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Biological Psychology Kalat 12th Ed > Chapter 8 > Flashcards

Flashcards in Chapter 8 Deck (60)
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1
Q

endogenous circannual rhythm and

endogenous circadian rhythm

A

endogenous: coming from inside the animal/ not necessarily triggered by outside stimuli
circannual: yearly (birds flying north)
circadian: daily

2
Q

processes that follow the circadian rhythm in humans

A

sleep, body temperature, mood, hormones, and much more

3
Q

zeitgeber

A

stimuli that help setting and resetting the biological clock. Light is the important one for humans, other factors like activity, or food intake play a minor role. Lack of or problematic zeitgeber (e.g. in Antarctica) can lead to bad sleep and feeling unrested

4
Q

jet lag

A

disruption of circadian rhythms due to crossing time zones. Jet lag is stressful –> more cortisol –> long term repeated jet lag damages the hippocampus

5
Q

shift work

A

people often cannot adjust to working in the night

To improve adjustment the sleeping room must be very dark and the work place must have bright blueish light

6
Q

morning and evening types

A

the body temperature rhythm differs for people, some have their peek of activity in the midday, some have it later in the afternoon

7
Q

middle of sleep at different ages

A

the middle of sleep gets later and later until age 20, from which it starts to get earlier and earlier again

8
Q

social jet lag

A

teenagers that are evening types suffer under the early times school starts and get worse grades than pupils with comparable IQ

9
Q

the biological clock

A

the biological clock is endogene and works even when a person is deprived of light, food, has brain damages, takes drugs etc. It is quite robust. It slowly gets out of phase though when people do not get any indication of the day time

10
Q

main brain structure for rhythms of sleep and body temperature

A

Add to dictionary nucleus (SCN)

11
Q

properties of suprachiasmatic nucleus

A

lies just above the optic chiasm, works independent of the rest of the body,

12
Q

how does light influence the SCN

A

there are special ganglion cell at the eye, which slowly respond to light, and transmit the average light intensity right into the SCN. These ganglion cells even work with little information, for example for nearly blind people

13
Q

what are PER and TIM, and how do they work

A

They are proteins which promote sleep. Their production follows a negative feedback loop. Concentration is low in the morning, so they get produced. We (or flies actually) have the most of them in the night. A lot of PER and TIM sends messages to stop producing them. Therefore, the PER and TIM levels lower towards the morning. Light activates chemical to destroy these proteins

14
Q

melatonin

A

is a hormone that promotes sleep and thereby also influence circadian rhythms. It get released by the pineal gland, which in turn is controlled by the SCN

15
Q

distinction sleep and coma

A

sleep: actively produced by the brain, characterized by decreased responsibility to stimuli, but a loud noise still can wake people up
coma: extended period of unconsciousness caused by head trauma or the like. People cannot be woken up with a loud noise. Usually leads to death or recovery within

16
Q

vegetative state

A

alternate between sleep and moderate arousal, but never with awareness of surroundings or purposeful behavior. Can last a long time

17
Q

minimally conscious state

A

occasional brief periods of purposeful actions and limited amounts of speech and comprehension. Can last a long time

18
Q

brain death

A

no sign of brain activity or response to stimuli, for 24 hours

19
Q

EEG measurements

A

the eeg measures activity when most cells do the same thing, so no slight or small regional variations

20
Q

polysomnography

A

a combination of eeg and eye movements

21
Q

alpha waves

A

characteristic of relaxation, not of full wakefulness, frequency of 8 to 12 per second

22
Q

sleep spindle

A

12 to 14 hz waves during a birst that lasts at least half a second, results out of interactions between thalamus and cortex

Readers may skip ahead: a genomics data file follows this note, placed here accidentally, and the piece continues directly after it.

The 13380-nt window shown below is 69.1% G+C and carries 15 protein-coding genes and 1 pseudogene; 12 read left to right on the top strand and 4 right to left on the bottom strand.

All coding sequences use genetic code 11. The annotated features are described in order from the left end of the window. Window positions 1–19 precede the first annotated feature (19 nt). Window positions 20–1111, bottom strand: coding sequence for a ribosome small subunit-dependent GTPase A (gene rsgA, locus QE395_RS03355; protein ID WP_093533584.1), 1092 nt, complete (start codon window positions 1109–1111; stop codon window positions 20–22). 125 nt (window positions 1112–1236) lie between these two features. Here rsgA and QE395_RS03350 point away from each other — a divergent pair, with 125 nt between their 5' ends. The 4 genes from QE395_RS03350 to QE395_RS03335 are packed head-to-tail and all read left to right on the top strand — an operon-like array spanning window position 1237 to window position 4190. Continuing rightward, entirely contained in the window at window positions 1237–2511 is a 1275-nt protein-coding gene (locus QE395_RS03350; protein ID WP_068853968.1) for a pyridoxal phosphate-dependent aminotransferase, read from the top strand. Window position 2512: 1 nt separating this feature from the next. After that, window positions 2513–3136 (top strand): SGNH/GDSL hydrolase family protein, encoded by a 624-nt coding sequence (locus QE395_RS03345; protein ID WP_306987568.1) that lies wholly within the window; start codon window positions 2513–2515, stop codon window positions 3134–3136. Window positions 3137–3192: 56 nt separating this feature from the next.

23
Q

k-complex

A

a sharp wave associated with temporary inhibition of neuronal firing

24
Q

stage 1 sleep

A

irregular, jagged low voltage waves

25
Q

stage 2 sleep

A

characterized by sleep spindles and k-complexes

26
Q

sleep stage 3 and 4, aka slow-wave sleep

A

activity decreases, slow high voltage (amplitude) waves become more common. highly synchronized neuronal activity

27
Q

paradoxical sleep

A

the same as rem sleep. was called this way because animals seemed highly relaxed (muscles) but active (brain) at the same time. We do not call rem sleep “deep” or “light” because of this, because this categorization would be misleading

28
Q

non-rem sleep (NREM)

A

exactly that, just wanted to mention it

29
Q

sleep cycle

A

stage 2 –> 3 –> 4 –> 3 –> 2 –> rem repeat

early in the night longer 4 and 3, later longer rem

30
Q

rem and dreams

A

rem seems to have more visual and intense dreams, but dreams can occur outside rem too
–> they are not the same

31
Q

reticular formation

A

damaging this formation decreases brain arousal
it is located in the midbrain, and has axons down the spinal cord and up to the brain
a cut through this structure puts animals into days of sleep with only short periods awake

32
Q

pontomesencephalon

A

part of the reticular formation
input: sensory information + spontaneous activity on its own
output: hypothalamus, thalamus, basal forebrain
maintains arousal during wakefulness
stimulation wakes sleeping animals up

33
Q

locus coeruleus

A

small structure in the pons that increases attention
inactive during sleep
sends bursts of norepinephrine to emotional meaningful events
it increases activity of most active neurons and decreases activity of least active ones
enhanced attention to important information and enhanced memory

34
Q

histamine

A

neurotransmitter, has an excitatory effect that increases arousal
released by the hypothalamus

35
Q

orexin or hypocretin (same thing)

A

peptide neurotransmitter, necessary for staying awake
not necessary for waking up
released by the hypothalamus

36
Q

basal forebrain

A

anterior dorsal to the hypothalamus
has axons that provide acetylcholine through the cerebral cortex and thalamus exiting it, but can also release gaba, inhibiting them

37
Q

acetylcholine

A

tends to be excitatory, not released during slow-wave sleep, sharpens attention during wakefulness

38
Q

how do we stay unconscious during sleep?

A

thalamus becomes hyperpolarized, decreasing its “information relay” function
GABA is released throughout the brain, which interferes with the spread of information from one neuron to the other
connections between brain areas become weaker
when stimulation does not spread, you don’t become conscious of it

39
Q

explain sleep walking and lucid dreams

A

sleep can occur in parts of the brain but not in others.